08:41 <kuribas> dminuoso: that's composition
08:42 <dminuoso> kuribas: Yeah
08:42 <kuribas> :t (=<<)
08:42 <lambdabot> Monad m => (a -> m b) -> m a -> m b
08:43 <kuribas> :t ($)
08:43 <lambdabot> (a -> b) -> a -> b
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08:43 <kuribas> dminuoso: substitute Identity for m, and you get application
08:43 <dminuoso> kuribas: thats just not symmetric anymore.
08:43 <dminuoso> mmm
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09:30 <ongy> Is it cheaper to store an IO () with `pure ()`, or Maybe (IO ()) Nothing when I want to potentially (most of the time) execute nothing?
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09:32 <AWizzArd> Is it common to have one single file Types.hs in which one adds all type declarations for the whole project?
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09:32 <ongy> It can be necessary, if you have cyclic data structures
09:32 <ongy> I'd try to avoid it, since it's a bit annoying to work with, but it's not too uncommon IME
09:33 <AWizzArd> ongy: if you would have such a file would you also add implementations of type classes in there, such as a hand-baked implementation of Show?
09:33 <AWizzArd> Or should those implementations go into different files, style-wise?
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09:34 <ongy> if you put them into other files you get orphan instances, so I generally place them in the same file.
09:34 <Taneb> AWizzArd: I'd say the instances should live with the types as much as possible
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09:37 <thblt> With recent Stack, which are the files I need to have in version control? I assume package.yaml and stack.yaml (for the resolver), MyPackage.cabal being just a byproduct? Or do I even need stack.yaml?
09:37 <dminuoso> thblt: The stack.yaml contains information for stack, such as the the resolver/packages/extra-deps and other things.
09:38 <MRd1> Hello
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09:39 <thblt> dminuoso: thanks, so I need these two, but not the .cabal, right?
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09:39 <dminuoso> thblt: Correct.
09:40 <thblt> dminuoso: thank you!
09:40 <dminuoso> thblt: I think the package.yaml is just a different format used by hpack to generate the .cabal file from.
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09:45 <thblt> That's what I assumed indeed.
09:46 <thblt> (minus the hpack, I thought it was stack's idea :)
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09:47 <AWizzArd> ongy and Taneb: good, thx for the feedback.
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09:49 <Taneb> :)
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09:51 <dminuoso> thblt: Stack has hpack builtin so.. :)
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10:13 <cocreature> stack has hpack builtin but hpack works perfectly fine without stack. stack just calls hpack for you if the package.yaml has changed to automatically regenaret the *.cabal file
10:13 zdenal joined
10:13 <cocreature> and you also don’t need to use a package.yaml with stack. stack is perfectly happy working with a cabal file
10:14 <dreamer_> stack is cool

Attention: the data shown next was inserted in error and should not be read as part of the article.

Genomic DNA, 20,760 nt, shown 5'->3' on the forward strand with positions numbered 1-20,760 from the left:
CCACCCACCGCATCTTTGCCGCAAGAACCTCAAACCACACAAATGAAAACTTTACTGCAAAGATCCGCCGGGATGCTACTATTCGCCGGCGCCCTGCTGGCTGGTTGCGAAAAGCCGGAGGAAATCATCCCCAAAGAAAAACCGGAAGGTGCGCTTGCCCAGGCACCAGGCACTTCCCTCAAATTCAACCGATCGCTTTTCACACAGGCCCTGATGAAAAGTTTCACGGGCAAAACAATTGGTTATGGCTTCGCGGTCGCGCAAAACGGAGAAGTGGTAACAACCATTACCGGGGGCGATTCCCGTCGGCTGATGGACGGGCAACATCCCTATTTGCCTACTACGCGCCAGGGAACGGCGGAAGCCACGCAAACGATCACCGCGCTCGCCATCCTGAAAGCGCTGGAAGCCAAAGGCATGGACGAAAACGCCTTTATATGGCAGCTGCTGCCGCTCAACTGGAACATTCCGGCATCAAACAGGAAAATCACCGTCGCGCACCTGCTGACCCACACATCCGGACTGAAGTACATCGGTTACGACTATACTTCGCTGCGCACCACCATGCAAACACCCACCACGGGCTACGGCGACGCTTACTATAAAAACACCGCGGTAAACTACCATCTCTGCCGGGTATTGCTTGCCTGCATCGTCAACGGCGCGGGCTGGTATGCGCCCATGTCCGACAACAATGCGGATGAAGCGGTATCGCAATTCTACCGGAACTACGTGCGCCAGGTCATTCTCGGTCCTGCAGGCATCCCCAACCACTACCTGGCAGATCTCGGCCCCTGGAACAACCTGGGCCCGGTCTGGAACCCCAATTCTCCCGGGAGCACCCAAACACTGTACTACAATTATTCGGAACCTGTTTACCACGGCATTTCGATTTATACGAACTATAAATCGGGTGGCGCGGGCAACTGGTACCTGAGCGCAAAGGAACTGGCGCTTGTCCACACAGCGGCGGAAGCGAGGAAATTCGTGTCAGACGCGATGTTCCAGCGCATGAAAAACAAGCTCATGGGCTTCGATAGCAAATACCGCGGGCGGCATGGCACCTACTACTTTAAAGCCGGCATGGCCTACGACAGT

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10:15 <thblt> Is there an example somewhere of having common options with subcommands in optparse-applicative (like what Stack does). Eg myprogram [ --verbose ] [ --simulate ] COMMAND [options]?
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10:16 <cocreature> thblt: you can use something like liftA2 (,) commonOptions (hsubparser (command … <> command …))
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10:18 <thblt> cocreature: thanks, looking into this
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10:20 <* hackage> relational-query-HDBC 0.6.8.0 - HDBC instance of relational-query and typed query interface for HDBC http://hackage.haskell.org/package/relational-query-HDBC-0.6.8.0 (KeiHibino)
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10:27 <gghpo> @ty foldr ($)
10:27 <lambdabot> Foldable t => a -> t (a -> a) -> a
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10:37 <Franciman> Hi
10:37 <Franciman> https://lpaste.net/978541477292408832 <- I'm using Pipes.Network.TCP
10:37 pykello joined
10:38 <Franciman> but this code doesn't compile because ghc doesn't support impredicative polymorphism
10:38 <Franciman> what is wrong?
10:39 mpahrens joined
10:39 <Franciman> (I put the error message in the paste above)
10:41 <wz1000> Franciman: Just use Producer instead of Producer'
10:42 <Franciman> oh thank you!
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10:51 <dminuoso> "GHC doesn't yet support impredicative polymorphism"
10:51 <liste> will it ever?
10:52 <dminuoso> That was exactly my thought :p
10:52 <cocreature> you can enable an extension called ImpredicateTypes!
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11:01 <cocreature> sometimes I really hate the module hierarchy in base …
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11:02 <liste> cocreature: any specific bad apples?
11:02 <cocreature> "guard" is in Control.Monad and not in Control.Applicative even though it has nothing to do with Monad
11:02 <cocreature> (I know that this is due to historic reasons but that doesn’t make it better)
11:03 <dminuoso> cocreature: Go wild, clean up base, make a diff and hope bgamari doesn't notice the failing tests left and right?
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11:03 <maerwald> yeah and thanks for breaking everyone elses imports
11:03 <maerwald> because we don't have enough breaking API already
11:03 <cocreature> dminuoso: the problem is that I hate the bikeshedding that acompanies changes in base way too much for me to even attempt improving something :/